Ilya and Emilia Kabakov

Cantieri Culturali alla Zisa

Ilya Kabakov and his wife, Emilia, have always focused their work on social conditions in the Soviet Union during the post-revolutionary period, and their art describes that way of life and its paradigms. In the splendidly restored Cantieri Culturali alla Zisa, the two artists presented a project that is emblematic of their work. Monumento alla civiltà perduta (Memorial to a lost civilization), 1999, represents a dream harbored by the Kabakovs for more than ten years, namely, to create a monument to the USSR, which, seemingly destined to endure for centuries, instead disintegrated unexpectedly. As soon as the USSR collapsed, their desire to realize this grandiose project assumed an even greater urgency.

The Kabakovs propose the installation of an underground monument, constructed adjacent to a museum and accessible through a small door. Once inside, visitors would find themselves in a sort of city, made up of the pair’s previous thirty-eight installations, which have been shown in museums throughout the world. The regrouping of these earlier projects would become a reconstructed fragment of a now vanished society, one that played a leading role in the century about to end.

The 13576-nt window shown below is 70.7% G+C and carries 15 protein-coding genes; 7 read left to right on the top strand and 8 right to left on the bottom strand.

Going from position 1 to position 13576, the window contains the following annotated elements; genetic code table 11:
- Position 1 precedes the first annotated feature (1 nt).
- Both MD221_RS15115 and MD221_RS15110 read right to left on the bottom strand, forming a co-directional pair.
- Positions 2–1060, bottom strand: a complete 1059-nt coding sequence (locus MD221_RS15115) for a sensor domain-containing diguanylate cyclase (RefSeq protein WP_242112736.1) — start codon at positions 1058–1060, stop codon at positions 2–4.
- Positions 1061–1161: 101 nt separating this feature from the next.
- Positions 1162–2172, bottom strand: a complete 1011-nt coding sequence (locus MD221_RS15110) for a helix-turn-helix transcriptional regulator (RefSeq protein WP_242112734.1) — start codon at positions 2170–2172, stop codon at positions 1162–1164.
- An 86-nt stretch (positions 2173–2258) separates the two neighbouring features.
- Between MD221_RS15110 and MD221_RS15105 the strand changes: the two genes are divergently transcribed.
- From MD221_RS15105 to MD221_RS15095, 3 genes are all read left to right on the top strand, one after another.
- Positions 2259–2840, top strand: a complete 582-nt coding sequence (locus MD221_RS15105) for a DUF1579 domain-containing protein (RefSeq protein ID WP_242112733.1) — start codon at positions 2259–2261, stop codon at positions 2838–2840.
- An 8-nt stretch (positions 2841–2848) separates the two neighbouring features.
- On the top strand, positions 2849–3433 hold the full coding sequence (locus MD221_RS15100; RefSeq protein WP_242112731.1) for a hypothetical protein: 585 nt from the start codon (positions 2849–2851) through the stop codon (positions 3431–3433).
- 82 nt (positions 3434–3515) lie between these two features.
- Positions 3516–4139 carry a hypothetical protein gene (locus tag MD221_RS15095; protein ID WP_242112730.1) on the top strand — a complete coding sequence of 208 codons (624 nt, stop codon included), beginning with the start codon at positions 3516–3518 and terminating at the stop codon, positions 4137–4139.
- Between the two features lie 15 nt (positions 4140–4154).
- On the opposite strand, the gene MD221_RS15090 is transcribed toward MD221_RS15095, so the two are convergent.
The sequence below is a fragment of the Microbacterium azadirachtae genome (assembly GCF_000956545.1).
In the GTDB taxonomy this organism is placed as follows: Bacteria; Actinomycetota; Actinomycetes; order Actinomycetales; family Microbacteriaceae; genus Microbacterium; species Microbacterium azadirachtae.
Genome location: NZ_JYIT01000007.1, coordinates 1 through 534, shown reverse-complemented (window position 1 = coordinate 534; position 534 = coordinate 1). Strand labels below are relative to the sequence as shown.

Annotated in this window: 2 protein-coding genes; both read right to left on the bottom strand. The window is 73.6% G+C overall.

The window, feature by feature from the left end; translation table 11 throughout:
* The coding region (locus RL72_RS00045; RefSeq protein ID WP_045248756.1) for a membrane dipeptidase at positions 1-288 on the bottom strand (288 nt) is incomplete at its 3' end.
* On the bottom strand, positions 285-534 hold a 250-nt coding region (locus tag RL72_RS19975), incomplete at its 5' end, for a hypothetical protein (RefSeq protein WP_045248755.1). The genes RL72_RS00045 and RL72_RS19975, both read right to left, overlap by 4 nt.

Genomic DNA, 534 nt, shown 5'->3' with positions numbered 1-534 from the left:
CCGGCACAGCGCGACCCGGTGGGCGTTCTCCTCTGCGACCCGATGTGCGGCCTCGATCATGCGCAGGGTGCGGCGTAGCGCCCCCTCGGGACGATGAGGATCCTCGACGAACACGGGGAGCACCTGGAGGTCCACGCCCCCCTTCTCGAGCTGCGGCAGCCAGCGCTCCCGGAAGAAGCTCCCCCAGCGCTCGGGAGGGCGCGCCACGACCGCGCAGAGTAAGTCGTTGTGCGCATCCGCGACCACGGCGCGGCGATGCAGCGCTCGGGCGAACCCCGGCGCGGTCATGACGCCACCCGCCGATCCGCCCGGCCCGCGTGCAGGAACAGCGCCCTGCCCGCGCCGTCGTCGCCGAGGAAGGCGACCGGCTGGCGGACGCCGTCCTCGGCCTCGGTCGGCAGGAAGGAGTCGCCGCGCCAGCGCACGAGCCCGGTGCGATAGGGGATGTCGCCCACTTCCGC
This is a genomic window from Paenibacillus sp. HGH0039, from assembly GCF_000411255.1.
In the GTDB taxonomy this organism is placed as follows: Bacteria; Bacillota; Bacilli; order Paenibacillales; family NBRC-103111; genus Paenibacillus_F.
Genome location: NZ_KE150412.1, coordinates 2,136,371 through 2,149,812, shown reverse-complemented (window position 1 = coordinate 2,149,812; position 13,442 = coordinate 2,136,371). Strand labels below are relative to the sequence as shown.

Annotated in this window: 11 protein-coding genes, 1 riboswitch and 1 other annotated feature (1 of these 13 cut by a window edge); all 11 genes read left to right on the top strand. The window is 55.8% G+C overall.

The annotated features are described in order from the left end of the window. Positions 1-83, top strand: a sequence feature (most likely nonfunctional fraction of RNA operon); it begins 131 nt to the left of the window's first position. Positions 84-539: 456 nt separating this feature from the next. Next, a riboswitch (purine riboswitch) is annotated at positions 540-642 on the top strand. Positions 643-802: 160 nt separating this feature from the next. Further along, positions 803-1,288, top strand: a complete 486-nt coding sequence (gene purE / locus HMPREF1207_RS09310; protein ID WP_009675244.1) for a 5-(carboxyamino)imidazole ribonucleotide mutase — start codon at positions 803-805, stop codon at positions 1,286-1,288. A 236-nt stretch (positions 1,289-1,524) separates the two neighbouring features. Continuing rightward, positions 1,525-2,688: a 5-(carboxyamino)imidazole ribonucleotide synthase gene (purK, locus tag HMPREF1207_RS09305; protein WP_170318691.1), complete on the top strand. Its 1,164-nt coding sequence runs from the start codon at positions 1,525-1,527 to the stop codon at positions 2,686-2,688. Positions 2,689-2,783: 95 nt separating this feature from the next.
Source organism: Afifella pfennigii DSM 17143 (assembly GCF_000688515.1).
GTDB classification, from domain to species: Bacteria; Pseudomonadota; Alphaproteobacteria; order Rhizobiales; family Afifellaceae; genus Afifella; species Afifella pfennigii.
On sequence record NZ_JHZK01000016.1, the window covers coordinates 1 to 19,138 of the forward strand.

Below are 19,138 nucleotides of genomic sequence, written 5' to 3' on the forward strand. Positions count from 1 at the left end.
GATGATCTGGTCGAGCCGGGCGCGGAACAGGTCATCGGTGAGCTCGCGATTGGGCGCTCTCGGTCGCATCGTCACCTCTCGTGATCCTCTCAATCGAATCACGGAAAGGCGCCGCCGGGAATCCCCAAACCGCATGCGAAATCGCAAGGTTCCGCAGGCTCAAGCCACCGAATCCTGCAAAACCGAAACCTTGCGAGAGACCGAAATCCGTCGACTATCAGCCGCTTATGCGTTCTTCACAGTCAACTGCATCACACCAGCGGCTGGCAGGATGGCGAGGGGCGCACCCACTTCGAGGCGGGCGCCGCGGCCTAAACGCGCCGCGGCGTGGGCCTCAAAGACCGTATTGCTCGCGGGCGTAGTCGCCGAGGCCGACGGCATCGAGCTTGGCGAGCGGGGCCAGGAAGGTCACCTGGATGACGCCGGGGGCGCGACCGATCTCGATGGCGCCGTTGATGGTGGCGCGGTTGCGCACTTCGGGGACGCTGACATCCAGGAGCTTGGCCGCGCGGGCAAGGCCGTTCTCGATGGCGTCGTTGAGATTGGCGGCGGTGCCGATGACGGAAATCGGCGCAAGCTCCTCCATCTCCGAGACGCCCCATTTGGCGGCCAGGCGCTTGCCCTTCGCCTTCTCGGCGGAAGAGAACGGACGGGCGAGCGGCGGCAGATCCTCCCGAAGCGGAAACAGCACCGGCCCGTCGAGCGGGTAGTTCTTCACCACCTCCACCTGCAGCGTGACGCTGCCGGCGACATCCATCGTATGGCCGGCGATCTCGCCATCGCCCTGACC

The exhibition in Palermo included elements from and designs for these thirty-eight works and constituted a model for the monument. On view were a series of explanatory panels, drawings, period photographs, and long manuscripts in Russian, as well as architectural models. In the final project, the visitor, making his or her way through some forty rooms, would be able to relive the atmosphere that existed in the USSR. As in their installations, the individual “scenes” will range from public places to private environments, addressing issues as various as Communist ideology and propaganda and the former health-care system. Very long, austere corridors will link these various sectors, imbuing them with a disquieting dreamlike quality that will exist in contrast to the harsh, coercive reality of the places described.

In addition to this show, the Kabakovs intend to give the city a monument, to be built in the urban center, entitled La Battaglia di San Giorgio. Three figures—a woman, a warrior on horseback, and a dragon—will stand amid the ruins of an old building. The design calls for them to be made out of thin steel wire, so that they will be almost transparent, their volume barely suggested. Suspended in mid-air, the three heroes will end up as spectral visions. Only their aura will remain, suggesting that everything can disappear, even stones, but the spirit of legends, the meaning of great undertakings, remains unaltered, like the utopia turned dystopic that was Soviet civilization.

—_Mario Codognato

Translated from Italian by Marguerite Shore.